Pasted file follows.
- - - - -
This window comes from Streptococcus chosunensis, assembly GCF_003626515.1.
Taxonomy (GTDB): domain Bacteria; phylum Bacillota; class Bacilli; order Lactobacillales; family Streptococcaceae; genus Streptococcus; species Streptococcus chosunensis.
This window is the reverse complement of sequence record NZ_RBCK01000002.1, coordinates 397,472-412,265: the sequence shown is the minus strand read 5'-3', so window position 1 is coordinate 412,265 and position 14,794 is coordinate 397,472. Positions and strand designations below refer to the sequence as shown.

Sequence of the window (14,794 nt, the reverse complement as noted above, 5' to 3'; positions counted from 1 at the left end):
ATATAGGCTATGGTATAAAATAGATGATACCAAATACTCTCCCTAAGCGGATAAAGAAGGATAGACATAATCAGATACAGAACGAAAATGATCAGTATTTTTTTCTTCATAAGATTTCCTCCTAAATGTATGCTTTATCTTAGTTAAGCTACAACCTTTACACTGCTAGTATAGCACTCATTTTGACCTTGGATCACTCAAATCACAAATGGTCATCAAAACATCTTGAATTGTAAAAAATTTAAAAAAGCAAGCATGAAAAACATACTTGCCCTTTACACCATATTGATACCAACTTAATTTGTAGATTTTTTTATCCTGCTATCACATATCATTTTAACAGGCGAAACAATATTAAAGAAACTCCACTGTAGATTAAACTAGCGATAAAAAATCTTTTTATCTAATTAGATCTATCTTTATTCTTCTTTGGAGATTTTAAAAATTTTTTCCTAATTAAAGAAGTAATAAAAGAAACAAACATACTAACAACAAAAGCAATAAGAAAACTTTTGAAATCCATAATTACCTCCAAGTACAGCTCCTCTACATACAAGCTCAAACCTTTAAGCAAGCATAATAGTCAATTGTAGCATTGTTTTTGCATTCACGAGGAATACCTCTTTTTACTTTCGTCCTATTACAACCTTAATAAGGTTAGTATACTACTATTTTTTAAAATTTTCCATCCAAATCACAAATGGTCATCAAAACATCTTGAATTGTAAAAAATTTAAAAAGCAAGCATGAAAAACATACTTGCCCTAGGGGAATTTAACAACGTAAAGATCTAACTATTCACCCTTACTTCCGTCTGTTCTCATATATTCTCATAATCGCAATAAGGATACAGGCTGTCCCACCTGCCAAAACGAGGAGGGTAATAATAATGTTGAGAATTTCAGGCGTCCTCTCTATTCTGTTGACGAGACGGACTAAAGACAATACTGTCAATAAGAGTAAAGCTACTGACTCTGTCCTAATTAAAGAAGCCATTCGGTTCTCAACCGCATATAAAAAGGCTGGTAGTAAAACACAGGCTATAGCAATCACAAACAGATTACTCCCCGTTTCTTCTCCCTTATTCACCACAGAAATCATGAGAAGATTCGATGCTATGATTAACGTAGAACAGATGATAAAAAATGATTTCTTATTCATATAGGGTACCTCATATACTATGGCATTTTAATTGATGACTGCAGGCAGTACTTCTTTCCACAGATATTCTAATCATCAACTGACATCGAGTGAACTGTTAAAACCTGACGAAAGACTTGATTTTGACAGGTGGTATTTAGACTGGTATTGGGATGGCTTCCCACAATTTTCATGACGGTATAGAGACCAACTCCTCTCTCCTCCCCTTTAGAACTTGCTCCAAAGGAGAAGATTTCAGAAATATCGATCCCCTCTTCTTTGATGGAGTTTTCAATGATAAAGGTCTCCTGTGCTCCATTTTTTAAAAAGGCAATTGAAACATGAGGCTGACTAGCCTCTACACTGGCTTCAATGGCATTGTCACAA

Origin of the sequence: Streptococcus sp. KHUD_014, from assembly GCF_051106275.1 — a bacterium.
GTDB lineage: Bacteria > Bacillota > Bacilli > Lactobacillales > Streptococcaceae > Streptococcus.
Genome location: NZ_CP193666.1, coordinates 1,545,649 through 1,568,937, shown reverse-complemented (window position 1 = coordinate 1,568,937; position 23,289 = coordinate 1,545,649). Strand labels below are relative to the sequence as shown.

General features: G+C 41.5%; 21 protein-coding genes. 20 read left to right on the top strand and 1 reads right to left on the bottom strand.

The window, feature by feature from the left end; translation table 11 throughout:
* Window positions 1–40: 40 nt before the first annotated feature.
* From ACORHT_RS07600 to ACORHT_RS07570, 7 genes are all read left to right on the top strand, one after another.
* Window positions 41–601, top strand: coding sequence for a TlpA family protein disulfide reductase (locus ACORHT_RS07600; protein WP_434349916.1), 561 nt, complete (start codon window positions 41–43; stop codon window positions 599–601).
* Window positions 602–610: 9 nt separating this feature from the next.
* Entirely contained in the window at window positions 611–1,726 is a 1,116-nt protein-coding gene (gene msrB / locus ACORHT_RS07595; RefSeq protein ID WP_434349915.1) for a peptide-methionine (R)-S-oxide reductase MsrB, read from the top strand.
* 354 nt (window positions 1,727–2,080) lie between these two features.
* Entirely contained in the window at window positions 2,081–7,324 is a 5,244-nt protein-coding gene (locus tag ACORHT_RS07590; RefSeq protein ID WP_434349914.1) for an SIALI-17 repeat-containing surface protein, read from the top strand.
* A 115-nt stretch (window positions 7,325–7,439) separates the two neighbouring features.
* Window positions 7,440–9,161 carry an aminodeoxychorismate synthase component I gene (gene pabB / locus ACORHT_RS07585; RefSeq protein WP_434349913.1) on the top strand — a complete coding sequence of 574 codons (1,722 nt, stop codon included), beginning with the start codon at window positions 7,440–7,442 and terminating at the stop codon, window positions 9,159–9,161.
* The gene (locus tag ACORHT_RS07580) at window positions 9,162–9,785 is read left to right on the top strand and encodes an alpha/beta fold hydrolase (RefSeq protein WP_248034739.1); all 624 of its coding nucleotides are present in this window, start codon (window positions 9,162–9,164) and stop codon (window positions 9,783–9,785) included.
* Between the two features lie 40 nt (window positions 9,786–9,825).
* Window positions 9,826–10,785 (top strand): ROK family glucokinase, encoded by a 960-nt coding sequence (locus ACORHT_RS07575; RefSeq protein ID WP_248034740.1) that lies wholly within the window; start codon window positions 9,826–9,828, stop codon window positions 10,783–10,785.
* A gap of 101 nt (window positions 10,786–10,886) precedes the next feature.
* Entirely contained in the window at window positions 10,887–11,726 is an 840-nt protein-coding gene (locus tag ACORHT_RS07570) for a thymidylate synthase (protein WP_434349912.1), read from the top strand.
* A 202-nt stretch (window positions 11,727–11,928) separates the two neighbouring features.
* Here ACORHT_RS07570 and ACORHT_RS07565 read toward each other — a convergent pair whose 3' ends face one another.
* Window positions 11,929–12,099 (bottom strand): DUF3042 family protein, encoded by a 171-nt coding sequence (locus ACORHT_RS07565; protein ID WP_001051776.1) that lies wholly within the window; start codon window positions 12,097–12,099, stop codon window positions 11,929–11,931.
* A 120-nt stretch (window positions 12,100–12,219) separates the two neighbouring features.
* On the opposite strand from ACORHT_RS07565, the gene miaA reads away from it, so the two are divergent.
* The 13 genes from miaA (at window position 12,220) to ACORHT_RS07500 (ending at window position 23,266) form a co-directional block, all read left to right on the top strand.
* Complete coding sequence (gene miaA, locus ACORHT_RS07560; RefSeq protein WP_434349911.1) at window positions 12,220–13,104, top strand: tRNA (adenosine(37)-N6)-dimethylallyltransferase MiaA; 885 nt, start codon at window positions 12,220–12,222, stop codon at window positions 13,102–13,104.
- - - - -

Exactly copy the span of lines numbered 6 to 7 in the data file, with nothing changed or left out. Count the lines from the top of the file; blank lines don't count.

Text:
Origin of the sequence: Streptococcus sp. KHUD_014, from assembly GCF_051106275.1 — a bacterium.
GTDB lineage: Bacteria > Bacillota > Bacilli > Lactobacillales > Streptococcaceae > Streptococcus.